Until the 15th Century the Friday khutbahs were preached in the name of the queens and women heads of states in Yemen and Iraq. That is an extreme honour because these women literally dictated the sermons so, in effect a woman did ‘deliver’ the khutbah. I have been told that there are also a couple of ahadith that suggest that women led prayers in the Prophet’s time and he acknowledged that.
However, traditionally the Friday prayer has become men’s hanging out time in a ‘religious manner.’ It is a time to create brotherhood bonds, discuss religion and politics, and generally ‘chill out’ Islamically. That is why, I believe, Friday prayers should be a soothing experience and the sermons should stimulate the intellect.
On the other hand, we must realise that women are increasingly getting involved in politics and work outside the home. They need intelligent conversation too. Where I live I have plenty of relatives living in the same town. However, all my cousins are homemakers who haven’t studied beyond high school or best attended some college courses. I share no interests with them and our conversations become extremely boring after a while because despite my efforts I cease to contribute effectively.
I think women also need congregations where their concerns are raised. I don’t want to discuss anything with men. I don’t want them to pray with me. I don’t want men to pray behind a woman. I don’t care for all that. That is not equality and that is not what interests me. I want to discuss investment opportunities for Muslim women within Islamic means and regulations. And I want to discuss it with a woman who knows about Islamic finance because I know that a man will tell me to sell jam.
We need to hear from another woman and not a man what lies for us in religion. Blogosphere is not our khutbah place. We need to connect with women in the real world. At least I need that. I want to hear what a Muslim woman like me thinks about politics, religion, feminism, marriage, child-bearing and child-raising. I want to know what God says about women. I want to know what lies in Heaven for women. I want to know how God feels about lesbians. I want to discuss the feminine side of God; how He loves us like 70 ‘mothers.’ I want to know what should be done to men who rape their wives. Sorry but the khutbahs don’t tell me all that. I want to do more than swap recipes and talk about fashion with women.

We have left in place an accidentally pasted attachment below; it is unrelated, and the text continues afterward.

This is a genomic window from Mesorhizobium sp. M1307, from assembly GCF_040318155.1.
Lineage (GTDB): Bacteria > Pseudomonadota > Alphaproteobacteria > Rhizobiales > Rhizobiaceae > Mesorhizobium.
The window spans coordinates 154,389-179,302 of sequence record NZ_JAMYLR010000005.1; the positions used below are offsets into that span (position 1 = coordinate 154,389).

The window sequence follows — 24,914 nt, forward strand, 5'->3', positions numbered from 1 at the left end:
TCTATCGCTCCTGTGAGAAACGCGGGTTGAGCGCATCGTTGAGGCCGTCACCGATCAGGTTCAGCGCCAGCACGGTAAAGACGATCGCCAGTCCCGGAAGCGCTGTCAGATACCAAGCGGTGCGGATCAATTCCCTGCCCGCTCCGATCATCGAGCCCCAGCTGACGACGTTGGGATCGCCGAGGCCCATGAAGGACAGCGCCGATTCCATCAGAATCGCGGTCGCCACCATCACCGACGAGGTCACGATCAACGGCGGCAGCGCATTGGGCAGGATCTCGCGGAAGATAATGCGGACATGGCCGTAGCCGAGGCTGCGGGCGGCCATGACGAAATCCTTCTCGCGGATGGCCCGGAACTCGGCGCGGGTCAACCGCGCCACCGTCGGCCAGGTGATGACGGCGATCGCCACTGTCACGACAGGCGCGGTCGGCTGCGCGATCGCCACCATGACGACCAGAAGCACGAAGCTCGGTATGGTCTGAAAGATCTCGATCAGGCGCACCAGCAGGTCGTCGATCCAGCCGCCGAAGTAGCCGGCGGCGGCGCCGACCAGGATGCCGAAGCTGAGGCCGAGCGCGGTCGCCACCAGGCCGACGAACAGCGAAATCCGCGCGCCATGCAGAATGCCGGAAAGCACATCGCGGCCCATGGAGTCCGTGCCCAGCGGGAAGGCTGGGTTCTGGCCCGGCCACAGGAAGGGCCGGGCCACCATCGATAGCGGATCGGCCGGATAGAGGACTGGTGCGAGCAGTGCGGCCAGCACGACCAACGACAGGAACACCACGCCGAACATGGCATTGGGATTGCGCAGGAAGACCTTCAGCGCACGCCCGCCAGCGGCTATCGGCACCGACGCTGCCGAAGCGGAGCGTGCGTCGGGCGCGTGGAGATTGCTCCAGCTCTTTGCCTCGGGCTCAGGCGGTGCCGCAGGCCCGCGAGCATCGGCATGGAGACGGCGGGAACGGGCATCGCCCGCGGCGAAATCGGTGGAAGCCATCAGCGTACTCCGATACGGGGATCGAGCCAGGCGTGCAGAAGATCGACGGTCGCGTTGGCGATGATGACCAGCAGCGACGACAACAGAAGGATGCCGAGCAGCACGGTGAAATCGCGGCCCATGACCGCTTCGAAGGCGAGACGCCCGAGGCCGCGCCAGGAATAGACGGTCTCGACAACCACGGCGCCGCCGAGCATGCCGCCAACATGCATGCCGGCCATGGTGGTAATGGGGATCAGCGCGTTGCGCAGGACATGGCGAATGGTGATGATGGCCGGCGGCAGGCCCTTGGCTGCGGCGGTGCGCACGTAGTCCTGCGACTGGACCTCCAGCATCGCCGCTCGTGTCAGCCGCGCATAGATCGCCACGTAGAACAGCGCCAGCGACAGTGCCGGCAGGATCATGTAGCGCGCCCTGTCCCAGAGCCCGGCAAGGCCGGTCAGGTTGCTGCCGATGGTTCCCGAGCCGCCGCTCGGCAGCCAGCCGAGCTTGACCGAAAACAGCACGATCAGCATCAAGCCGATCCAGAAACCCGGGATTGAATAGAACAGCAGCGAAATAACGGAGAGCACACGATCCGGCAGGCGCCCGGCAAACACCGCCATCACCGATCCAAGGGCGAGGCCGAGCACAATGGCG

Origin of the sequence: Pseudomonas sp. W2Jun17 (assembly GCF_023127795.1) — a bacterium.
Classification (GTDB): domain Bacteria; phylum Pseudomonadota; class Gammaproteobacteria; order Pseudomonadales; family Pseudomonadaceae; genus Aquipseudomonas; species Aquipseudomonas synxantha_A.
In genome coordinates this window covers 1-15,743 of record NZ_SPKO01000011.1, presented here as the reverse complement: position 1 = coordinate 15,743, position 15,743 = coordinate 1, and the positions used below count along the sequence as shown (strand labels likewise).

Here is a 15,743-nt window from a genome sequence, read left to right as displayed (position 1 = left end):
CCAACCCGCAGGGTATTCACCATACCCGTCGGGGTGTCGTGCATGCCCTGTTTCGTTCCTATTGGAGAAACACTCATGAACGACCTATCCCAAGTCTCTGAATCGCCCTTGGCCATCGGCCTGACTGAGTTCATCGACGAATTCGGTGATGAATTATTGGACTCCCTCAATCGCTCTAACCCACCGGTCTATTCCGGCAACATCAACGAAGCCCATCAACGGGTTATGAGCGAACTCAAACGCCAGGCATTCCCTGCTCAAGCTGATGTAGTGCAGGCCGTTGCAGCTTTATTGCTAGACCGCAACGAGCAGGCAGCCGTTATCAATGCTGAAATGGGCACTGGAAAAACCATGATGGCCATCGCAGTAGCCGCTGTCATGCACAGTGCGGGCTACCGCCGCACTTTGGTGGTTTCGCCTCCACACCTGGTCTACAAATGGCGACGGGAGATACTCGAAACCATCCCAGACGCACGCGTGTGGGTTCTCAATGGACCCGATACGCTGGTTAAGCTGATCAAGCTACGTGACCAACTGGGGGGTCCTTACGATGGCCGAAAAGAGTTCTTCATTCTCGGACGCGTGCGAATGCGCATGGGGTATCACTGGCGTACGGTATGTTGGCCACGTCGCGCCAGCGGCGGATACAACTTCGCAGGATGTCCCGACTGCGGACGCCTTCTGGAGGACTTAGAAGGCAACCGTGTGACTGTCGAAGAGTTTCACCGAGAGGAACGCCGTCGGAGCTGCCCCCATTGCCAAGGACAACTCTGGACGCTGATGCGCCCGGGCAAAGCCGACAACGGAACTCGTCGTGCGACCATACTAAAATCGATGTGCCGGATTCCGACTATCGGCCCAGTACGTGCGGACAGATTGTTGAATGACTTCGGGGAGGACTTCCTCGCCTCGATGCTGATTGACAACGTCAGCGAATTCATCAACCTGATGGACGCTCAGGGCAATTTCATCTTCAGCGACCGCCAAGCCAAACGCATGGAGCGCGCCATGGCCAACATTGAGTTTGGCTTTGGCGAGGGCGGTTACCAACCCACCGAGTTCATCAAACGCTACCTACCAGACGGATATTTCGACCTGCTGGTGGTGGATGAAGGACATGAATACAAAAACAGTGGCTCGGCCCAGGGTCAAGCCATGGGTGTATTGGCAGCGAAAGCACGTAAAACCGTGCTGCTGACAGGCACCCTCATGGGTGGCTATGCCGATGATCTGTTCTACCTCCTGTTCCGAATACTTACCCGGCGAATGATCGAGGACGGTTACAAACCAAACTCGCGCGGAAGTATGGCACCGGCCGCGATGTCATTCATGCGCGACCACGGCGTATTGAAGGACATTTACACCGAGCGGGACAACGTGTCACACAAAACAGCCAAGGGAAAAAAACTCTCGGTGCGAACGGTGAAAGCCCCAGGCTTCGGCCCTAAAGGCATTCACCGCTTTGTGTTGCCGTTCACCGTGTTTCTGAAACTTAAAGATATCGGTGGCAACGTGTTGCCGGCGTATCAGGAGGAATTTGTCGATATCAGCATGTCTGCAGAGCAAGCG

Consequently, I don’t look forward to Friday for spiritual revitalization. I wish I could look forward to it as a day when the entire family can go out and meet like-minded people; where we can spend a good hour or so praying and talking about what is important to both men and women in Islam.
Therefore, I feel that it is important for women to be included in Friday sermons. One way of doing it could be to have separate sections in the mosque where two separate khutbahs could be delivered – for men and for women by men and by women respectively. Having it on any other day after any other prayer will dampen the spirits of the many interested women because Friday prayer is so hyped up in Islam. Mosques should ideally arrange for a child-minding facility while mothers congregate because many women can’t attend Friday prayers as they have to stay home and look after their children. This way women will be able to see and communicate with the khatibah rather than peek through screens to see the khatib.
So here is what I think: feminists should stop trying to tame the shrew. Sermonizing men and women and leading them in prayer is the end product; the process is different. Women like Wadud are jumping at the result without going through the process.
First, we need to convince women that it is important for them in the 21st Century to get involved in religion and politics. Women should reach out to like-minded women and tell them that it is equally important for women to communicate and share ideas. I am very sure that women who have no where else to go if they need answers or if they are in abusive marriages will love the idea of meeting up once a week for Friday prayers and opportunities for discussions.
Would I pray behind Wadud? Yes, I would. I would do it for the novelty of it. And I would because I haven’t prayed behind an imam in many years. I don’t want to pray behind a man who has no interest in me as a human being. In all the khutbahs that I have attended, none ever addressed women issues. When Muslim men believe that woman outnumber men, shouldn’t they discuss issues that plague women? I am certain listening to Wadud speak in the khutbah would have been rejuvenating for me.
If I were in Wadud’s place I would insist on separate prayers and discussion opportunities for women. I have both led women prayers in my school and prayed behind women. It was the single most uniting experience for me. I wouldn’t care about men praying behind women just because I don’t even bother about their religiosity.
What are your thoughts on this? How many of you think equality is achieved through men praying behind women? How important is this issue for you as a feminist?